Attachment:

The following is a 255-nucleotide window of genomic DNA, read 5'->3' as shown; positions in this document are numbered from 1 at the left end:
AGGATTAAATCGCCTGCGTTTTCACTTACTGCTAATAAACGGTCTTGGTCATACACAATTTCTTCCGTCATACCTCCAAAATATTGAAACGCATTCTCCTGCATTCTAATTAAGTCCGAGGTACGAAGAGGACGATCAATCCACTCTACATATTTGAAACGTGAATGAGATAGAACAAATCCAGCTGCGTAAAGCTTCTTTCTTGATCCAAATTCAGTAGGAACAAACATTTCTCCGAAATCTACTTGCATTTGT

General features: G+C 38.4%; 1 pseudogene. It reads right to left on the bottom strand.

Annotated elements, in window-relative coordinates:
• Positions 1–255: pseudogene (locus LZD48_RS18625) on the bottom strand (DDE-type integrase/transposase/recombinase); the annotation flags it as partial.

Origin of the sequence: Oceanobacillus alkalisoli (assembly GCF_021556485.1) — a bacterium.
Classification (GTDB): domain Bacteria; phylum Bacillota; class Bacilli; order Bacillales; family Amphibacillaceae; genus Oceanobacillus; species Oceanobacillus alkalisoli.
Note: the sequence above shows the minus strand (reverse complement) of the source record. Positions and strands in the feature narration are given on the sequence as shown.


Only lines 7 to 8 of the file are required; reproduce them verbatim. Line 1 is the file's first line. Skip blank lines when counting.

Classification (GTDB): domain Bacteria; phylum Bacillota; class Bacilli; order Bacillales; family Amphibacillaceae; genus Oceanobacillus; species Oceanobacillus alkalisoli.
Note: the sequence above shows the minus strand (reverse complement) of the source record. Positions and strands in the feature narration are given on the sequence as shown.